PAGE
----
So you’re on the path to learning guitar. That’s great. I want to help.
When I write, I listen to upbeat but not stressful instrumental music. I feel like it helps the words flow.
And as it turns out, there’s science behind that feeling.
Welcome to another edition of Music In My Ears. Please enjoy and, if you like, share.
One-word description: gritty-soul
Rebirth Brass Band
One-word description: NOLA
One-word description: fast-fingers
Kings Of Convenience
One-word description: sleepy
My writing stinks – stinks like garbage sometimes. I’m embarrassed by it.
It’s like when I started playing the guitar — I was really bad. I could see where I wanted to be, what I wanted to be playing. And where I wasn’t was more visible than where I was.
I knew that if I kept playing chords and songs that I would inch my way toward my goal of playing like Nick Drake or Kings of Convenience. And in the same way, I know that if I keep writing, even small amounts every day, I’ll get better. I’ll need to endure the writing calluses.
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This is the gap, the void between where I want my work to be and where it actually is. But this gap is good, it’s great. It gives a reason for improvement. If there’s no gap, there’s no need to find a way to cross it.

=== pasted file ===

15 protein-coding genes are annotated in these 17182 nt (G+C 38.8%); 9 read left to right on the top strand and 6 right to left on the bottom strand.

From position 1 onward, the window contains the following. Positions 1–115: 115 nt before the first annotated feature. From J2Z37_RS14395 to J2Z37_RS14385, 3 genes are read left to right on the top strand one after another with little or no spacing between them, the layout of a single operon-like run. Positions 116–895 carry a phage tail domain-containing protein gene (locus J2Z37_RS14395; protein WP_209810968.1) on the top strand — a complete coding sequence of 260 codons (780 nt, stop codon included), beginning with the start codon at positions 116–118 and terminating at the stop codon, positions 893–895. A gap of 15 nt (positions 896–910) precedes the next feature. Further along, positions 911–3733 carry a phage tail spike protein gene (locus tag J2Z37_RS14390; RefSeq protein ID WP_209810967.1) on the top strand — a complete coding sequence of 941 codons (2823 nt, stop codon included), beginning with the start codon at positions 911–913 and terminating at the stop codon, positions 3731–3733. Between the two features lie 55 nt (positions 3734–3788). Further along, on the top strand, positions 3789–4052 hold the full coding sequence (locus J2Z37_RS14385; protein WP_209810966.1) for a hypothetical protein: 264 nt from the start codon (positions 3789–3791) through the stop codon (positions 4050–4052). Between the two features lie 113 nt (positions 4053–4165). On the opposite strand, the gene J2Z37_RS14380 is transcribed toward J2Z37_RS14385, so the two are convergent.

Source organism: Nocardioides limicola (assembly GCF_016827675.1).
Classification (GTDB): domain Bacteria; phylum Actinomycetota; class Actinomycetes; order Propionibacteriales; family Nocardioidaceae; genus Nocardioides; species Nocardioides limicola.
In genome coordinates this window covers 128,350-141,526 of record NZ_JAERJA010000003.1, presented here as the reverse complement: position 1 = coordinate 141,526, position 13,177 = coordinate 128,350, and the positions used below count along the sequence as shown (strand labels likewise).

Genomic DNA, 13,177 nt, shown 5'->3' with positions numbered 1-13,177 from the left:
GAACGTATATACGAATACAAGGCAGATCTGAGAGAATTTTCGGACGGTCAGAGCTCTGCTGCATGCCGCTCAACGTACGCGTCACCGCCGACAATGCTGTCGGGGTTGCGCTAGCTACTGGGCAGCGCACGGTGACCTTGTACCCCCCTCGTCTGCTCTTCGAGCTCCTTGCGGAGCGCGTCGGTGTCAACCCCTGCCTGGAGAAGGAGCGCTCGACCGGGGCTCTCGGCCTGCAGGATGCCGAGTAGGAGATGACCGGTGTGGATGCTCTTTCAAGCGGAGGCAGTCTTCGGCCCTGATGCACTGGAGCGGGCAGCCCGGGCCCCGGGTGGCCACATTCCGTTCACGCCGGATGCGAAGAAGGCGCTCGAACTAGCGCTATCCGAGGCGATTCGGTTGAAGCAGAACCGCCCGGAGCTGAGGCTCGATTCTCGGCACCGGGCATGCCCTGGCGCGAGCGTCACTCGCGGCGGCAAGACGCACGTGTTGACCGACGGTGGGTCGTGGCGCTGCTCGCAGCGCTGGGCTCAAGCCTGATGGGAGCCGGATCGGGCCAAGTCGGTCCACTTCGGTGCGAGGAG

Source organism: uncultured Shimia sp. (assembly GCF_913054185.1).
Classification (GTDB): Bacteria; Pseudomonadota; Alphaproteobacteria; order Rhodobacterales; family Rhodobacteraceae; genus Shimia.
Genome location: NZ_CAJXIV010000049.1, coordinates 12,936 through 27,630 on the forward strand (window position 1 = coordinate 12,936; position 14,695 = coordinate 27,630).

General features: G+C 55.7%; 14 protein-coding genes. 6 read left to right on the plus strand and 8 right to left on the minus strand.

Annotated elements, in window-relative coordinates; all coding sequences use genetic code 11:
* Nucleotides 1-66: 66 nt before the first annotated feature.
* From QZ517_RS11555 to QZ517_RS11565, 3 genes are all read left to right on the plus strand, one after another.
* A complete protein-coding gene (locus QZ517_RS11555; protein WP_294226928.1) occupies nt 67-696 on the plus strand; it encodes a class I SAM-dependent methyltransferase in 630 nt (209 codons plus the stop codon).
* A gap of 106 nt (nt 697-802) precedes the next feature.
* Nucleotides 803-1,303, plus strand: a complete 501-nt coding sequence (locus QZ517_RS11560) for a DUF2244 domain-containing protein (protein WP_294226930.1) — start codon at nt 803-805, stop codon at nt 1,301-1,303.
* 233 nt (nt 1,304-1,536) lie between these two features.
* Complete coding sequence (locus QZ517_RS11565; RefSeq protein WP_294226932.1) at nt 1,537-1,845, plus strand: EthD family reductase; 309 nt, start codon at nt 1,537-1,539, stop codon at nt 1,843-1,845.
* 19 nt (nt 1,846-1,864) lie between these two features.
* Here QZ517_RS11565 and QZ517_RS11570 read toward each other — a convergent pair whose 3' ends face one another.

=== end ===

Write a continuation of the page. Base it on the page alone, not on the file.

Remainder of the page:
I think the closer I get to the other side — where I want my work to be — the more it will evade me. Because my goals will keep changing and getting bigger and harder to achieve.
It’s an unattainable goal.
This is how people get better at their craft – by having giant expectations of their work and trying to make their work meet those expectations.
“It is only by going through a volume of work that you will close that gap, and your work will be as good as your ambitions. And I took longer to figure out how to do this than anyone I’ve ever met. It’s going to take awhile. It’s normal to take awhile. You’ve just gotta fight your way through.” – Ira Glass